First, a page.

The women with their newfound recruits – the ones that Furiosa brought with her – decide to ride further away from the citadel in search of better land. This perhaps is the only time in the movie that Max interferes with their plan. He suggests the women ride back to the Citadel and grab it from the tyrannical rule of Joe as opposed to ride into the unknown.
After a long and hair-raising chase scene filled with some badass action and martyrdom, the surviving women and Max reach the citadel. Furiosa is crowned the new leader, and we see signs of future equality of classes and gender already cropping up in the frame. Max is shown leaving to go follow his own path.
In the tight constraints of the kaboom-a-minute action genre with literally minimal dialogue, George Miller delivers as-good-as-possible women characters. While calling it a feminist action film might be a bit far-fetched, one can confidently say that the film has messages for all feminists – aspiring, veteran, men and women.
For the women, the message is strong and clear. Fight the system from within, get power and change things for the better. For the men, it is much simpler: Don’t expect cookies and rewards for your allyship.
In an NPR interview, Miller has said that his goal was to explore a female road warrior. And he succeeds with Furiosa. So there’s a clear message to all filmmakers and storytellers everywhere: It is not difficult to give us a well-written woman character if you really want to.
There is no doubt that despite being a futuristic post-apocalyptic dystopia, the film’s universe has a race problem – everyone’s white except for Toast. The have-nots are just extras in the background telling us that the poor and the powerless can only be pitied, ignored or rescued. While we deduct a lot of points for the above, a couple more can be added in its favour because the film steers clear of any scenes with the easy-to-go-to exploitative sexual violence against women.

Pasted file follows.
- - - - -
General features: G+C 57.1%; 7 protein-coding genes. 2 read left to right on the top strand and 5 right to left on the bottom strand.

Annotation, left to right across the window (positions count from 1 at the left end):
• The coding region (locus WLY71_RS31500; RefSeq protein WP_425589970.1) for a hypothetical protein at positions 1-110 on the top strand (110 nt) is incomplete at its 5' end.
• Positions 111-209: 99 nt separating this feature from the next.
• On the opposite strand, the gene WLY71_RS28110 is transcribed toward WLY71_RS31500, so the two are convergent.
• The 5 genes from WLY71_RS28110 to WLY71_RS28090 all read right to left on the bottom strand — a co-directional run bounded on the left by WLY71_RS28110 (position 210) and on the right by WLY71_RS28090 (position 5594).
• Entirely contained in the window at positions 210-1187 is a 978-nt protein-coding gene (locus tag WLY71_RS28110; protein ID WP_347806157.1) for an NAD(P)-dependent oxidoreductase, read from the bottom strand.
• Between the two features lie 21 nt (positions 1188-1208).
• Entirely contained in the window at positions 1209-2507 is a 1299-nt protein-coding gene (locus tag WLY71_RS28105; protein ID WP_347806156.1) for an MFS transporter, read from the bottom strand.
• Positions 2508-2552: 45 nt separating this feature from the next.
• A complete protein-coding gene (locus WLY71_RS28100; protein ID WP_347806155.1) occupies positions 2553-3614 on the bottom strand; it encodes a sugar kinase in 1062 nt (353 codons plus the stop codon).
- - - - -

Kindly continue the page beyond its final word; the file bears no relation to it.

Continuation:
What’s funny is that the original trilogy starred a then lesser-known Mel Gibson who is now 59 and is often spoken about in the media as a racist and misogynist. The movies had a huge cultural impact in the 80s because of its punk, dystopian setting, brilliant motor vehicle stunts and the lone wolf, man’s man protagonist.
Ever since the release of Fury Road, a lot of manly man fanboys have taken to dissing its women-friendliness unable to accept their idol being an ally to a woman. Not sure what they expected because the poster has a muzzled Max with Furiosa looking outwards and even the trailers had a silent Max with most lines being given to Furiosa. Here’s what Amanda Gowin, an American writer and a woman who has been a Mad Max fan, had to say on Facebook about their manly expectations: “The correct plot formula would’ve been that Max is stealing all the ladies and setting them free in an oasis of lilies – and takes Charlize Theron as a wife?”
If there were ever a sequel, I would love to know how the director would handle the new order in the citadel and what happens of it.
PS: Here’s what what our own walking-talking cinema encyclopedia Aneela Babar has to say.
How awesome would have it been if
#MadMax ended in an Iqbal Bank HUM DHEKEIN GE mode. Major Jab Raj Karegi Khalq e Khuda happening.
(ICYMI, here’s what she’s talking about.)